Plant Consumption And Cultural Changes In The Coastal Lluta Valley, Atacama Desert, Northern Chile, (Ca. 5100-390 Cal Yr Bp)
Keywords: atacama desert, paleoethnobotany, Plant consumption patterns, Archaic-Formative transition, coastal Lluta Valley
The introduction of domesticated plants into ancient hunting and gathering economic systems expanded and transformed human societies worldwide during the Holocene, including the oases and hyperarid environments of the Atacama Desert along the Pacific coast. Human groups inhabiting this desert incorporated in their settlement patterns, adjacent habitat in the semi-tropical valleys through transitory of logistic camps like Morro Negro 1 (MN-1), in the Lluta valley (Arica, Chile), ~12 km from the littoral. During the earliest epoch of occupation (Late Archaic period, ca. 5140 - 4270 cal yrs BP) people collected and consumed wild plants, although there were crops such as Lagenaria. After a gap of more than 2000 years, people came back to the site and introduced more domesticated plants (Gossypium, Zea mays, Capsicum), which displaced wild rhizomes of Schoenoplectus, a main staple during the first occupation. This change in food consumption was linked to the transformations that took place during the Archaic-Formative transition, but did not entirely shift the ways of life of these coastal marine hunter-gatherers.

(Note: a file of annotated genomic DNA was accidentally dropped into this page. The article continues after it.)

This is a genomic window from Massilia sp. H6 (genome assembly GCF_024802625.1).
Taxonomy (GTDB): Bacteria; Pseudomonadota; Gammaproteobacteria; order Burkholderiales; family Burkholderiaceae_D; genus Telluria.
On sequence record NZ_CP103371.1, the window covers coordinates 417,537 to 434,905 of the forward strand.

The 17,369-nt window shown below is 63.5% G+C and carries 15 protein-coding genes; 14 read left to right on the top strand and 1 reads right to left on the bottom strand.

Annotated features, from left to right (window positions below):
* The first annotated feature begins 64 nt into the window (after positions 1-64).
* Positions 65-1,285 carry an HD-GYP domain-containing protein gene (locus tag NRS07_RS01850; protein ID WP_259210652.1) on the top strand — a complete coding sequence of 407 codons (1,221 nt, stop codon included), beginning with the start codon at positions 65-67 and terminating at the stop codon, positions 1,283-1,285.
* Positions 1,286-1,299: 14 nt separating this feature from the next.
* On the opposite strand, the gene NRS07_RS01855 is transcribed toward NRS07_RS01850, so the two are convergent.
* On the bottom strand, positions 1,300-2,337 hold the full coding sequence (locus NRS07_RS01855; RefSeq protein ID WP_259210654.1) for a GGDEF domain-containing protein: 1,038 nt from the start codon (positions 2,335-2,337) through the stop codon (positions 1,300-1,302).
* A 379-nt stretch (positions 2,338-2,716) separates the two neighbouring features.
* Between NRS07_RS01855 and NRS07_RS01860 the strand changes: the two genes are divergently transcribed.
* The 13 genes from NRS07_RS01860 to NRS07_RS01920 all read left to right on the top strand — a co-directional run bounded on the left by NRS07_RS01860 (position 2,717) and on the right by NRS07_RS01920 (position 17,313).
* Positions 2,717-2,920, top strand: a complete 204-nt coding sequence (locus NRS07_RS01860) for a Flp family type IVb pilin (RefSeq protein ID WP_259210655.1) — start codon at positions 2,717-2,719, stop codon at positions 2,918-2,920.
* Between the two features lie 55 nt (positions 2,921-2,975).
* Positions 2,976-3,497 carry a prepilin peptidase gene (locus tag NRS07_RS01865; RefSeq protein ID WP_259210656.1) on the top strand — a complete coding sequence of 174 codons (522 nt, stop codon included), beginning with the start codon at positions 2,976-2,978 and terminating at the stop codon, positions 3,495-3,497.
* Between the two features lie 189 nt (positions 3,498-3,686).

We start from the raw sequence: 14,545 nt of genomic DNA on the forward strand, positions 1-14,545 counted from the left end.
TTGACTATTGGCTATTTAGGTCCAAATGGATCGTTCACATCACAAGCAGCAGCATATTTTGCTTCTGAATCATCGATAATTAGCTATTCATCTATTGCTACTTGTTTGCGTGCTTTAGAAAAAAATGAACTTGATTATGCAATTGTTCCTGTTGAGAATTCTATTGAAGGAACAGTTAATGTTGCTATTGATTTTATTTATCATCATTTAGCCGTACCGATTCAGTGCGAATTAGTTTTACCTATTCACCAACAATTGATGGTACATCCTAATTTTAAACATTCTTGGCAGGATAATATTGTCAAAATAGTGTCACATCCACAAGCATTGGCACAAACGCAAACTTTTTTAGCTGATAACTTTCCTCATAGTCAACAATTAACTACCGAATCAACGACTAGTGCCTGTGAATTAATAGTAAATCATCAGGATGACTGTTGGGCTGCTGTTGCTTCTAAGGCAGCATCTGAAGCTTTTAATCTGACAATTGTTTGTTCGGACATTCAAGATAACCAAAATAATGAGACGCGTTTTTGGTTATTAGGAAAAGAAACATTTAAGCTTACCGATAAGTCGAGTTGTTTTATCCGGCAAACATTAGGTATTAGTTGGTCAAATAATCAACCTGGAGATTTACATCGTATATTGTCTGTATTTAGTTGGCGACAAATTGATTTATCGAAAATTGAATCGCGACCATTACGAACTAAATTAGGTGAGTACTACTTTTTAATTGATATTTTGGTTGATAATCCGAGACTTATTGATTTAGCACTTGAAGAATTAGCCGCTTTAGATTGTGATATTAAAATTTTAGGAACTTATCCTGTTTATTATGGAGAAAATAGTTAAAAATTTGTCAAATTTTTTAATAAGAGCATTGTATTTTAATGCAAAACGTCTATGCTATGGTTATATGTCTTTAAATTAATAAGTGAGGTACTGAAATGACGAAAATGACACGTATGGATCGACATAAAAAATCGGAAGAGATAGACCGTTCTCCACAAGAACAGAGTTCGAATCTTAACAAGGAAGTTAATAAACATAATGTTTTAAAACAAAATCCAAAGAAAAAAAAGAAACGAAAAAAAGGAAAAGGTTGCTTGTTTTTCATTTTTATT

|Título de la Revista:||ECONOMIC BOTANY|
|Fecha de publicación:||2020|